His justification for his beliefs were as follows: If you toss a coin there is a 50% chance of it to come up as heads or tails. So, it doesn’t actually matter which side you bet on, the same concept applies to the existence of a creator in that, should you risk your afterlife by rejecting God for a small amount of pleasure in this life? Or is it more rational not to believe in God despite a universal idea that a wide majority of the world who do, so there is a pretty high chance that there is; as Anselm suggested using the ontological argument that the fact that we have an idea of God proves God exists. A priori argument (not relying on observation of the world to reach conclusions), yet still very much convincing today. Anyway, back to Pascal, he was a pessimist, his view on reality was very bleak, his view on humanity steamed from the religious story on Adam and Eve betraying God by eating the apple that God commanded not to. Which explained his view of human being driven by sexual desire and humans burdened with anxiety and despair.

The book Pensees (meaning thoughts) was structured by fragments of his work and published after his death. The book unsurprisingly is about his argument for Christianity being the truth. There is not doubt that Pacal was an incredible writer, scientist and he also worked on inventing a mechanical calculating machine. In addition to this, he was a prominent mathematician, focusing on idea of probability, explaining the concept of probability to proof God exists. If you are a rational gambler you should calculate your odds and bet on the highest chance of winning referring to a creator. For him there were two options, you can go through life not believing in God, thus you have lived your life without adhering to religious guidelines and the illusion of an afterlife and not wasting time praying, or you can believe in God and what have you lost ? This would be a win-win way to live, even if the outcome is not correct, you have not lost much he argued. If in fact you are correct, you will enjoy the eternal bliss of the afterlife and have lived your life being ‘truthful, honest and kind’ as most religions advocate. No-one would like to take the risk of disbelieving in that case, although there are many arguments to suggest that this would be living in fear, as Marx described,  religion as the “opium of the masses” and that religion just controls the people. For him, this was an easy decision but this argument can be seen as biased he was so engrossed in religion that he may not have thought about the question, what if you simply do not believe? Should you force yourself in this case? For example, try believing that the tooth fairy exists. You may be able to imagine it or talk constantly talk yourself into coming up with reasons why there would be a tooth fairy, but this is very different from believing that it is a reality. Pascal had an answer for this, he suggested that you should spend your time around religious people, convince yourself that it is in your best interest to believe and soon you will. Pascal saw evidence for God’s existence from the fine tuning of the universe and in nature believing that our heart should lead us to God.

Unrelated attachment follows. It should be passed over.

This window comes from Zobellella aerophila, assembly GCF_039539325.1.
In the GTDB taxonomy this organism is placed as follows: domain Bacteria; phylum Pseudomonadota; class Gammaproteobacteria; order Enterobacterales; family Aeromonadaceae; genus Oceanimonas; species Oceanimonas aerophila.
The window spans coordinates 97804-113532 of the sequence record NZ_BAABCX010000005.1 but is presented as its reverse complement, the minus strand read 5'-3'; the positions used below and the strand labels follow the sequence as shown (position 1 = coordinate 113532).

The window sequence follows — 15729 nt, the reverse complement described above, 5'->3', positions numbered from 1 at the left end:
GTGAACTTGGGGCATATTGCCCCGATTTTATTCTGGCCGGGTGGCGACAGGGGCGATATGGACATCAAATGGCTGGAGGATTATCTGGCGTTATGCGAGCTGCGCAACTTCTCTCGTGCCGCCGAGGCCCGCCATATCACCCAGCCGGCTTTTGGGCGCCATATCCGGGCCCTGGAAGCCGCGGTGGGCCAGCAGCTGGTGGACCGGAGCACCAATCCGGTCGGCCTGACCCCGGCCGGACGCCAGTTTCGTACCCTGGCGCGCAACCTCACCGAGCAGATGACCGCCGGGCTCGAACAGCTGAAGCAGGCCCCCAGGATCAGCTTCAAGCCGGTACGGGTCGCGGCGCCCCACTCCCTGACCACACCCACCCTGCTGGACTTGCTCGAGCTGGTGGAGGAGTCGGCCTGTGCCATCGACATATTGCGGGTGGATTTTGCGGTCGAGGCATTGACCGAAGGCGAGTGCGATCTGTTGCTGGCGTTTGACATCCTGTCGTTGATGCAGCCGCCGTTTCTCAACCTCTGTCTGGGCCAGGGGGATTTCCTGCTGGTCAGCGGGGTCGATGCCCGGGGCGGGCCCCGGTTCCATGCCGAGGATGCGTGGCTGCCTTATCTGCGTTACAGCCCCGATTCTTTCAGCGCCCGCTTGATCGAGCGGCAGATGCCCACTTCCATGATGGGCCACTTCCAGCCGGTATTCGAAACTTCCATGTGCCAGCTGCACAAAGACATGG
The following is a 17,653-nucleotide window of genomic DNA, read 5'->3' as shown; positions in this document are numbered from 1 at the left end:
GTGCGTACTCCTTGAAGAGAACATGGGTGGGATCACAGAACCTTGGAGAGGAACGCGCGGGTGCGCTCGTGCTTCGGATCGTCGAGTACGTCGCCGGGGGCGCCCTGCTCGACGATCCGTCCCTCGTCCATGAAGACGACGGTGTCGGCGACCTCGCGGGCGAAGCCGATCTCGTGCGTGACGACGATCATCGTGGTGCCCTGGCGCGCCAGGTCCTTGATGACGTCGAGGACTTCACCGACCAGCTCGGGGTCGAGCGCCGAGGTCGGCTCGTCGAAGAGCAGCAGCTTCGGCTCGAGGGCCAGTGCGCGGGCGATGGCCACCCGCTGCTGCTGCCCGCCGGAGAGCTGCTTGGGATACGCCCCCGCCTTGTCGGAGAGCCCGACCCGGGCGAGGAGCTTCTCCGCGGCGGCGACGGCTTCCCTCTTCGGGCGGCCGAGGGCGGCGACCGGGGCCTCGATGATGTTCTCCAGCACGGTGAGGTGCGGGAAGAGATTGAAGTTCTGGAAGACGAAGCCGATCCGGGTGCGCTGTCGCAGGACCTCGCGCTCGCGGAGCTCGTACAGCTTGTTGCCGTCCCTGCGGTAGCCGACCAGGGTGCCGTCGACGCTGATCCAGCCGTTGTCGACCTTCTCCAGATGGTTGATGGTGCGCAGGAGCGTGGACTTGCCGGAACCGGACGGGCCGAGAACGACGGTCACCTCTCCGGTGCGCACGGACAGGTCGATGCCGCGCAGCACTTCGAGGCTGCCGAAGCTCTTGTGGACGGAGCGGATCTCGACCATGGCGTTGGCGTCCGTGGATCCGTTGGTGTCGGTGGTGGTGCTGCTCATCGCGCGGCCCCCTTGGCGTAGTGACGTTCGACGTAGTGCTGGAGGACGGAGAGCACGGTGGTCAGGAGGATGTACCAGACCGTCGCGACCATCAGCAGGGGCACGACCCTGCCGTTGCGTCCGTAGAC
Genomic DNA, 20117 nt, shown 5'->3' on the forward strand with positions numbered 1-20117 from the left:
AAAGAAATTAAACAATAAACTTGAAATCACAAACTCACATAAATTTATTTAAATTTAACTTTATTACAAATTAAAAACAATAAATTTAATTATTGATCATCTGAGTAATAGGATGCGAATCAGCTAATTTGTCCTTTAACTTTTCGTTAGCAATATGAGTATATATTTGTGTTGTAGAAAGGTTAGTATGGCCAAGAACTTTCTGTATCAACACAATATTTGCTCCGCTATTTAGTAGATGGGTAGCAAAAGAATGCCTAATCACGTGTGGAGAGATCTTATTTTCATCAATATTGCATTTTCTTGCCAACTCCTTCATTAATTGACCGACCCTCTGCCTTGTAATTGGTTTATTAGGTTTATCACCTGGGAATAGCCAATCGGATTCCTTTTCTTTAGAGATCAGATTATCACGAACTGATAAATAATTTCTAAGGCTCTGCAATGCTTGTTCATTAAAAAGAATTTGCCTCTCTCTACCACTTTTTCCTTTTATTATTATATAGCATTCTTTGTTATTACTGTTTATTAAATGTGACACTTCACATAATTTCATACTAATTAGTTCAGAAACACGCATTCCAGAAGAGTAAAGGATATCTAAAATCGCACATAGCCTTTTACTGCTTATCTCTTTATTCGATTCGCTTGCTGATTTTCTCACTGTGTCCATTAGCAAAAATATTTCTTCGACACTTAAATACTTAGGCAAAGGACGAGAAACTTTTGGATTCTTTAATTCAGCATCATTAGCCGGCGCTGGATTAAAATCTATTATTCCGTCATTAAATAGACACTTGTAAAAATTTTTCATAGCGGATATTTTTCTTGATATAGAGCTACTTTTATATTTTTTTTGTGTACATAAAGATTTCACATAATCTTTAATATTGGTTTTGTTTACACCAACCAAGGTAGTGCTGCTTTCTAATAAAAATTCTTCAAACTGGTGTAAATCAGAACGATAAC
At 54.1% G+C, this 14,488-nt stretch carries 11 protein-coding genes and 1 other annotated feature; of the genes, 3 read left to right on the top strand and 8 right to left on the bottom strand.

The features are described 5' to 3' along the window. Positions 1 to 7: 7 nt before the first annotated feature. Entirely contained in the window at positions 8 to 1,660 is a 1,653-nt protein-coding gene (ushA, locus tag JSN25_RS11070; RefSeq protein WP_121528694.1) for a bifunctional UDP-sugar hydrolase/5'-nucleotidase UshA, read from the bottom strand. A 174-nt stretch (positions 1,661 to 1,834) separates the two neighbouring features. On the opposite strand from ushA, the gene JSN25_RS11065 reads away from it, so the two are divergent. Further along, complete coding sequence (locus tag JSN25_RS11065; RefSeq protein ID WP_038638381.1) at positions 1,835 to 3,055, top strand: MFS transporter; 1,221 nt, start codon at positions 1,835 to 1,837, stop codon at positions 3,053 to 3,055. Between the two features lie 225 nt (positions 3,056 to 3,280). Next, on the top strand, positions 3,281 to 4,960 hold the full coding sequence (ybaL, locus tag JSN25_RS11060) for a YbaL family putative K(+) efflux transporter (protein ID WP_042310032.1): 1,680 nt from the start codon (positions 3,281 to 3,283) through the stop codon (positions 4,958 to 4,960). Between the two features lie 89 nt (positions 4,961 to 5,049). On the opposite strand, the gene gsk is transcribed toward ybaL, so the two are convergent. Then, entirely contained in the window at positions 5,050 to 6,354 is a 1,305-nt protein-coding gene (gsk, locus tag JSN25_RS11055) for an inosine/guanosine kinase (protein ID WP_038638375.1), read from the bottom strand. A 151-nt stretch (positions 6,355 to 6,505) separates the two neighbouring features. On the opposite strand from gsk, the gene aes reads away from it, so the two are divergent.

Have you guessed the other issue with his belief? Yes, he did not consider that in by following his view, you may have picked the wrong religion!

I hope you enjoyed this blog
Here is a book I really recommended for someone who is interested in philosophy and wants to know the basics of each philosopher’s belief
Simply click on the image below to purchase

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Internet Addiction

Very interesting

I can't believe it!

How often do you see people with their faces stuck into their mobile phones, tablets, laptops, ignoring the real world around them – even their own children desperately craving attention. It’s become a real problem over recent years. And I can’t really throw rocks, as I can see the addiction in myself – another message, another email, another blog post arrived, a ‘like’ on my post, another important petition, another request for money, a news update, another try at that Candy game…

As this article in Positive News identifies, this is a big problem for many people, life threatening even for some. But the important thing is to become aware of it and do something about it, retain connection with other people and the real world.